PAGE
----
Yes, you read that right: In case you didn't already know this, I've long maintained - obviously, in sharp divergence with the mainstream - that anyone with an LDL cholesterol number LOWER than 200 risks serious heart problems. In fact, I don't caution anyone to worry about cholesterol at all until their LDL hits 300 or more. (Doctors should look for the real cause of the problem and stop chasing the cholesterol level. Cholesterol is a marker, and a protective mechanism, not a disease.)
As if this isn't bad enough news for those who've been duped by their doctors or the media into taking an aspirin every day for their tickers, consider this: As dangerous as this evidence suggests it is for most Americans with normal blood cholesterol to take aspirin every day, a newer study points to an immediate and grave risk of STOPPING aspirin therapy once you've begun.
According to a May 2004 study rolled out to the American College of Chest Physicians, people who STOP taking daily aspirin once they've been doing it for a while risk serious heart problems at an alarmingly high rate. The research analyzed the medical records of 1,236 people hospitalized for heart attacks and other acute coronary events. Their findings: That more than 10% of people taking daily aspirin for heart reasons were hospitalized within one week of stopping the therapy. The patient's likely interpretation: "Gee, the aspirin was protecting me; I shouldn't have quit." However...NONE of these patients had been hospitalized for heart-related events before they stopped taking their daily aspirin.
Caught In A Killer Catch-22
What's all this mean?
It means you're damned if you do and damned if you don't, basically. If you take daily aspirin for heart health and your cholesterol's anywhere near the modern American norm, you could be risking a heart attack. And if you stop, you could as well.
It doesn't seem too fair, does it? Just like a lot of things in mainstream medicine.
Seriously, folks, I don't know what to tell you here. If you are unfortunate enough to be one of the millions of Americans taking a daily aspirin for heart health on the advice of your doctor, I think you should ask him about ways to safely wean yourself off the blood-thinner without shocking your system into a heart attack.
And from now on, only take ANY painkillers such as aspirin, acetaminophen, Cox-2s, whatever only when you NEED them. Never forget that these are powerful drugs, and should be treated with respect and not overused (or overdosed on).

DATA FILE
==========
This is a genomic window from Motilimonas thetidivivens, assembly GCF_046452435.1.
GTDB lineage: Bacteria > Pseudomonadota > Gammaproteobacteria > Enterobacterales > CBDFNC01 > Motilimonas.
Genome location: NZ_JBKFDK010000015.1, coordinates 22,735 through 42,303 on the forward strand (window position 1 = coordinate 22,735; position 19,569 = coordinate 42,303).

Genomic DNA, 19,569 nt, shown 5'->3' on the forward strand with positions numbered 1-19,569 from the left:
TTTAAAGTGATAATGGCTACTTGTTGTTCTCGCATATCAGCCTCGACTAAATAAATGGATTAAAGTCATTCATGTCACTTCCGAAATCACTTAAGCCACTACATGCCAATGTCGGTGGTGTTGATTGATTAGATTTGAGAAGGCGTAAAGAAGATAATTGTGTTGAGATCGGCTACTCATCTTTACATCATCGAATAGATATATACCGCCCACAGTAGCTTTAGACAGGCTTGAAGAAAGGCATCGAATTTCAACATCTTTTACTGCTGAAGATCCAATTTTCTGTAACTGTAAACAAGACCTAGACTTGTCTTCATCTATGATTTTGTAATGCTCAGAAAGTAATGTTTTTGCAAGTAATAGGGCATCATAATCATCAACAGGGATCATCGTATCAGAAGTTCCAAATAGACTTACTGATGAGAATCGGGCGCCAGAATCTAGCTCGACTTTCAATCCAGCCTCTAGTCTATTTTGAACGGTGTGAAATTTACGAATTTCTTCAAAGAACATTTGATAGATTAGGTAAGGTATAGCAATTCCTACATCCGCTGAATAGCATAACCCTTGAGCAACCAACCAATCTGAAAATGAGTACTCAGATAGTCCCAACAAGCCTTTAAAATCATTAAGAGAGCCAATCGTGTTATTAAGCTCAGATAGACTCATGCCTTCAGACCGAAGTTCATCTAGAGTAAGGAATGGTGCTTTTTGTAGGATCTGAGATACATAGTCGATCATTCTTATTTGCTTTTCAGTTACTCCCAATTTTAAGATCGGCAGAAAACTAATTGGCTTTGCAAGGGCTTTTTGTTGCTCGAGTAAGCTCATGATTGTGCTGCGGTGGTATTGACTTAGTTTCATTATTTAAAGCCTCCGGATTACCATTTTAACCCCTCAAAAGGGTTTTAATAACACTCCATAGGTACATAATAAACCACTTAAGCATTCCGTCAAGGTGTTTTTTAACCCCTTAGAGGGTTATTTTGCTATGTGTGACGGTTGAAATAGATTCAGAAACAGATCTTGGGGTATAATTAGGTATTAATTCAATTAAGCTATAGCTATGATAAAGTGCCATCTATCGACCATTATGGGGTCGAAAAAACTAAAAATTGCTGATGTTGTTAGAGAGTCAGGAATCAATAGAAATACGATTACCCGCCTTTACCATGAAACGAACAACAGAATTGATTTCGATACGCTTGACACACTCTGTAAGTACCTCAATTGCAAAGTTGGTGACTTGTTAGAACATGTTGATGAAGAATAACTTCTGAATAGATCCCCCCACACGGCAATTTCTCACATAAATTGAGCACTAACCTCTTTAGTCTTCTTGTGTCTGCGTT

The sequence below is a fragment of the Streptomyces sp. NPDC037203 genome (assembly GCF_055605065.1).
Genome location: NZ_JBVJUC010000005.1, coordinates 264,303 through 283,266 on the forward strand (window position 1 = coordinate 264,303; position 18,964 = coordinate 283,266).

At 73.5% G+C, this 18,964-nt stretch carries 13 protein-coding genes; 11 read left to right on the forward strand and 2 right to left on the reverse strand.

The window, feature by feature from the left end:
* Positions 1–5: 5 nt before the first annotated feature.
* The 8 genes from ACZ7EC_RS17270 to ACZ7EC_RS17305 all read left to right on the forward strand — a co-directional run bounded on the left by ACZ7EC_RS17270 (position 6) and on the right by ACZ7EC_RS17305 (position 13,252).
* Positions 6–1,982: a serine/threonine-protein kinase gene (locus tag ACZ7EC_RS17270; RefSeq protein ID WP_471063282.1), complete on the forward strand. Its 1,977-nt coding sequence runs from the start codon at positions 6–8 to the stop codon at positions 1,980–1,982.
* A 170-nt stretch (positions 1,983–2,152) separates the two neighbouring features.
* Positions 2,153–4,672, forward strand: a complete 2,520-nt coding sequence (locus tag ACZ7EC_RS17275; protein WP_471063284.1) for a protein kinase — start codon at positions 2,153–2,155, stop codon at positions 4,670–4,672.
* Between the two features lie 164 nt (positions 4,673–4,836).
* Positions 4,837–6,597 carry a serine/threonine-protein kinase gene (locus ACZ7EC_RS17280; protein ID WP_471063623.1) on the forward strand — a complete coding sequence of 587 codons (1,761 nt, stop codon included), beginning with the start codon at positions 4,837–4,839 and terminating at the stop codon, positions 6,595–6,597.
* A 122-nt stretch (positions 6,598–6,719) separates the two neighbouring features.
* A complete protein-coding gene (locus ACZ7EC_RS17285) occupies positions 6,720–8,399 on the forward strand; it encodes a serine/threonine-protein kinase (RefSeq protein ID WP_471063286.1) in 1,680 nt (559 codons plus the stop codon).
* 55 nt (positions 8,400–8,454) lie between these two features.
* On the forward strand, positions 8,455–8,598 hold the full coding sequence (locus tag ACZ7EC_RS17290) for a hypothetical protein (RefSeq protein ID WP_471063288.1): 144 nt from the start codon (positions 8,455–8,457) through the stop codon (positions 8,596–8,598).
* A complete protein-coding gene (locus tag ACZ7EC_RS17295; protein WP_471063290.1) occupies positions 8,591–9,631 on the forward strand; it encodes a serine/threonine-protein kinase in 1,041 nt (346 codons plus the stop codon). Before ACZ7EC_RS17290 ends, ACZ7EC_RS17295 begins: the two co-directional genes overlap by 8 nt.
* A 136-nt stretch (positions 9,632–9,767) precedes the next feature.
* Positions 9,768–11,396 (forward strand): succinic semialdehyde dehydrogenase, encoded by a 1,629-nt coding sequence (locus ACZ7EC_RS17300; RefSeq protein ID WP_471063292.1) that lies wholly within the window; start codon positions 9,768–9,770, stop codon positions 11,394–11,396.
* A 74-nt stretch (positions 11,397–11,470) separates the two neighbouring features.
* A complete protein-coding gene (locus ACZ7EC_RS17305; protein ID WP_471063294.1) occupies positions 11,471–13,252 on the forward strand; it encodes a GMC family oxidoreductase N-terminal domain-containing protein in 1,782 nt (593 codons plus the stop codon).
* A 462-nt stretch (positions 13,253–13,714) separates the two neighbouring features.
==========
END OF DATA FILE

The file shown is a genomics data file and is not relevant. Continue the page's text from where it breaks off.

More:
Loaded for Bayer and shootin' you square,
William Campbell Douglass II, MD
Safe Painkiller Information: William Campbell Douglass II 2/4/2003 - Cocaine For Back Pain
Safe Painkiller Information: Natural News 9/30/2012 - Curcumin, Boswellia And Natural Remedies Better Than Pain Meds
Safe Painkiller Information: Natural News 11/20/2014 - 3 Natural Pain Relievers That Are As Powerful As Drugs
Aspirin Information: Dr. William Campbell Douglas II 11/22/2002 - Aspirin Popping Craze
Aspirin Information: Chris Gupta 6/4/2003 - Pill That Kills
Aspirin Information: Natural News 2/2/2010 - Aspirin Is Dangerous And Should Not Be Used
Aspirin Information: Natural News 5/16/2011 - Recent Study Finds Aspirin Linked To Erectile Dysfunction
Aspirin Information: Dr. Mercola 3/19/2000 - Few Heart Risk Patients Taking Aspirin
Aspirin Information: Dr. Mercola 5/28/2000 - Aspirin And Ace Inhibitors
Aspirin Information: Dr. Mercola 7/2/2000 - More Harm Than Good
Aspirin Information: Dr. Mercola 9/24/2000 - Another Nail In The Coffin
Aspirin Information: Dr. Mercola 10/29/2000 - More Aspirin Controversy
Aspirin Information: Dr. Mercola 11/19/2000 - Like All Other Drugs, Can Be Poison
Aspirin Information: Dr. Mercola 12/17/2000 - Anti-Fever Drugs Prolong Flu
Aspirin Information: Dr. Mercola 12/17/2001 - Super Aspirin Killing More People
Aspirin Information: Dr. Mercola 3/21/2001 - Put Newborns At Risk
Aspirin Information: Dr. Mercola 7/21/2004 - Dangerous
Aspirin Information: Dr. Mercola 2/2/2005 - Most Trusted?
Aspirin Information: Dr. Mercola 5/17/2005 - Nattokinase
Aspirin Information: Dr. Mercola 6/9/2005 - Mythical Benefits
Aspirin Information: Dr. Mercola 6/16/2005 - Increases Breast Cancer Risk
Aspirin Information: Dr. Mercola 1/7/2006 - Does It Help?
Aspirin Information: Dr. Mercola 3/28/2006 - Plavix
Aspirin Information: Dr. Mercola 1/2/2007 - Stronger Health Warnings
Aspirin Information: Dr. Mercola 4/9/2007 - Ibuprofen And Aspirin Can Be A Deadly Combo
For information on other Painkillers: Dr. Mercola 5/4/2005 - Painkillers Can Be Deadly
For information on other Painkillers: Natural News 5/27/2011 - Tree Bark Compound Helps Reduce Severe Pain Symptoms Naturally
For information on other Painkillers: Natural News 2/14/2013 - Top Remedies For Treating Chronic Pain Naturally